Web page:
The Mesoamerican Reef (MAR) is the second largest barrier reef in the world, and the largest in the Western Hemisphere. With over 600 miles of essential mangrove, coral reef, and seagrass bed habitats, stretching across the Caribbean coasts of Mexico, Belize, Guatemala and Honduras, the livelihoods of over two million people across the region depend directly on the reef’s health.
The fish populations that these amazing habitats support provide invaluable benefits to coastal communities, including economic development, food security, and poverty alleviation. Community-based small-scale fisheries across the MAR form a crucial part of the regional economy, provide food and jobs for thousands of small-scale fishers, and are a central component of the region’s cultural fabric.
Overfishing continues to jeopardize coastal fishers’ livelihoods and the future of communities across the region. Community-based fisheries, especially those not targeting export species like lobster and conch, have largely operated under little or no effective governance. The dispersed and complex nature of this sector is hard for the traditional central government authority and “command and control” management approach to monitor and regulate. Further, a lack of accurate fisheries data presents an ongoing barrier for effective marine management. Managing these fisheries must focus on local community-level action while also building effective governance across municipal, provincial, national, and regional scales.
Fish Forever in the Mesoamerican Reef works with fishing communities and municipal governments to build and strengthen coastal fisheries management across the Caribbean coasts of Honduras, Guatemala, Belize and Mexico.
The program works to:
Establish managed access areas that provide fishing communities clear rights to fish in certain areas
Create networks of fully-protected and community-led no-take marine reserves to replenish and sustain fish populations and protect critical habitat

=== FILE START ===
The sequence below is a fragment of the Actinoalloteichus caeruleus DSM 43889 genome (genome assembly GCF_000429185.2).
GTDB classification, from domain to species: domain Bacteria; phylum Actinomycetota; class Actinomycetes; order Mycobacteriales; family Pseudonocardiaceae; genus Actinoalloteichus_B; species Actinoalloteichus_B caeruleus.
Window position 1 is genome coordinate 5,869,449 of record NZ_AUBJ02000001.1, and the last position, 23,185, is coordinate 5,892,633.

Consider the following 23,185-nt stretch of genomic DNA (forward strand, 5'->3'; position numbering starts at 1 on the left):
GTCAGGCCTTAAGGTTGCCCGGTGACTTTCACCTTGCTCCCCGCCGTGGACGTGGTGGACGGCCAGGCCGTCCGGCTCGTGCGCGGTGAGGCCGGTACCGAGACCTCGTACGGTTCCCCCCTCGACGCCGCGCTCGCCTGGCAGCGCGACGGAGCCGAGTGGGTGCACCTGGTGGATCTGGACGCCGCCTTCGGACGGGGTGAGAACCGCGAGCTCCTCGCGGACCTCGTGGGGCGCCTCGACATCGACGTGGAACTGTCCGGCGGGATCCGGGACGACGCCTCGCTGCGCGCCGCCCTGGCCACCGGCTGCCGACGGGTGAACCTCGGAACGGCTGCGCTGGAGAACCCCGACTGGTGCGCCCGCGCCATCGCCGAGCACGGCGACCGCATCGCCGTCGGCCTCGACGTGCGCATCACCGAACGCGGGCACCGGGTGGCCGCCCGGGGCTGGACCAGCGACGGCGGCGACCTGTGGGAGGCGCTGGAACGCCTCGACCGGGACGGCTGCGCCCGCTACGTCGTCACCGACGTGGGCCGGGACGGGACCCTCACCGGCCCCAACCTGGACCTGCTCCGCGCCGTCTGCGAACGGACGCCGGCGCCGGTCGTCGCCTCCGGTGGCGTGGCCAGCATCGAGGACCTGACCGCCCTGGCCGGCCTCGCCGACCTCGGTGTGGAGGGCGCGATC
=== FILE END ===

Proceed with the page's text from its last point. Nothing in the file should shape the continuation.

Build community engagement and effective management bodies to support local decision-making
Enable fishers to adopt more sustainable and better-regulated fishing behaviors (e.g., become a registered fisher; record fish catch; respect fishing regulations; and participate in fisheries management)
Collect, disseminate and help fishing communities use data for decision-making
Advance coastal fishing communities’ inclusion in financial and market opportunities to increase household resilience
Enact policy and unlock financing to promote and sustain this community-based management approach
Fisher participation and self-regulation is the best strategy to protect and manage natural resources. It’s a success story when conservationists and fishers are working together.”
Marco Cerezo – General Director, FUNDAECO
In 2018, Rare began partnering with local governments, fisher associations, fisher groups and other local organizations in Honduras, Belize, Guatemala, and Mexico to catalyze and connect grassroots initiatives that can protect the reef system and improve livelihoods for fishers and their communities—leveraging this momentum into a movement for national and regional adoption of local, community-based coastal fisheries management.
In a new film series, “Bright Spots,” produced in partnership with The Summit Foundation, we’re sharing the inspiring stories behind national and regional adoption of community-led conservation measures to protect the MAR’s coastal communities.
Fish Forever has developed an extensive global partnership network of over 100 organizations and institutions to make change happen. Rare focuses on building the capacities of our implementing partners to sustain this change long after Rare’s involvement ends. Rare partners in the MAR include national government ministries (Ministry of Agriculture and Livestock, Fishing Directorate, port authority, and navy); municipal governments; fishers and fisher associations (Puerto Cortes, Utila, Guanaja, APROCUS Fisherman association in Honduras, Fisherman network in Guatemala); universities (Universidad Nacional Autonoma de Honduras); and civil society organizations (the Honduran Centre for Marine Studies, Smithsonian Institution, Comunidad y Biodiversidad in Mexico, Fundaeco in Guatemala, the Toledo Institute for Development and the Environment in Belize , Sarteneja Alliance for Conservation and Development in Belize, Wildlife Conservation Society).